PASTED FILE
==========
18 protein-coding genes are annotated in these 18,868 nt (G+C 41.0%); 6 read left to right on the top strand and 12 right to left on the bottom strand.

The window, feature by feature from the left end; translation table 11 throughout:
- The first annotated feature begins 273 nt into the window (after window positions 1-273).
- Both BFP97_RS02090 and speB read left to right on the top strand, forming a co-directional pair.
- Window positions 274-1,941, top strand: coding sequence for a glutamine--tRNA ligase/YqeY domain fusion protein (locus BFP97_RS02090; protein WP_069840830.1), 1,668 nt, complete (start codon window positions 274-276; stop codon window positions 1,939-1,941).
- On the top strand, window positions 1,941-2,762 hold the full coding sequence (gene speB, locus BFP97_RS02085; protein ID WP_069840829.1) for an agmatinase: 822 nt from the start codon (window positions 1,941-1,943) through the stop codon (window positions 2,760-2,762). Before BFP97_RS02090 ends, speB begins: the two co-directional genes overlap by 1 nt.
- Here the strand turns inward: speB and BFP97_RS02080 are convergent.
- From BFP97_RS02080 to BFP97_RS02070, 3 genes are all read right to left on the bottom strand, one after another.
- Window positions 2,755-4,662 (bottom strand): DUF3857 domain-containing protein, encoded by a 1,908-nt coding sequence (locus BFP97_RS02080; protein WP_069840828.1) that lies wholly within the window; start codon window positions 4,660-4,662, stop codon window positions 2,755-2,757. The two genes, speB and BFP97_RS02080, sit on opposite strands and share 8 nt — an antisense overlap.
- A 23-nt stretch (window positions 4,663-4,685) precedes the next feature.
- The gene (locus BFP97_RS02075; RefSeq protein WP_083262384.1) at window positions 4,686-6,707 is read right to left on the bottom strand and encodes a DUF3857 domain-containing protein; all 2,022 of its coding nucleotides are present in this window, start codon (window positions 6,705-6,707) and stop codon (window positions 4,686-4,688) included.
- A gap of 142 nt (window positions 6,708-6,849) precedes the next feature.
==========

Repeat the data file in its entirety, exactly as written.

18 protein-coding genes are annotated in these 18,868 nt (G+C 41.0%); 6 read left to right on the top strand and 12 right to left on the bottom strand.

The window, feature by feature from the left end; translation table 11 throughout:
- The first annotated feature begins 273 nt into the window (after window positions 1-273).
- Both BFP97_RS02090 and speB read left to right on the top strand, forming a co-directional pair.
- Window positions 274-1,941, top strand: coding sequence for a glutamine--tRNA ligase/YqeY domain fusion protein (locus BFP97_RS02090; protein WP_069840830.1), 1,668 nt, complete (start codon window positions 274-276; stop codon window positions 1,939-1,941).
- On the top strand, window positions 1,941-2,762 hold the full coding sequence (gene speB, locus BFP97_RS02085; protein ID WP_069840829.1) for an agmatinase: 822 nt from the start codon (window positions 1,941-1,943) through the stop codon (window positions 2,760-2,762). Before BFP97_RS02090 ends, speB begins: the two co-directional genes overlap by 1 nt.
- Here the strand turns inward: speB and BFP97_RS02080 are convergent.
- From BFP97_RS02080 to BFP97_RS02070, 3 genes are all read right to left on the bottom strand, one after another.
- Window positions 2,755-4,662 (bottom strand): DUF3857 domain-containing protein, encoded by a 1,908-nt coding sequence (locus BFP97_RS02080; protein WP_069840828.1) that lies wholly within the window; start codon window positions 4,660-4,662, stop codon window positions 2,755-2,757. The two genes, speB and BFP97_RS02080, sit on opposite strands and share 8 nt — an antisense overlap.
- A 23-nt stretch (window positions 4,663-4,685) precedes the next feature.
- The gene (locus BFP97_RS02075; RefSeq protein WP_083262384.1) at window positions 4,686-6,707 is read right to left on the bottom strand and encodes a DUF3857 domain-containing protein; all 2,022 of its coding nucleotides are present in this window, start codon (window positions 6,705-6,707) and stop codon (window positions 4,686-4,688) included.
- A gap of 142 nt (window positions 6,708-6,849) precedes the next feature.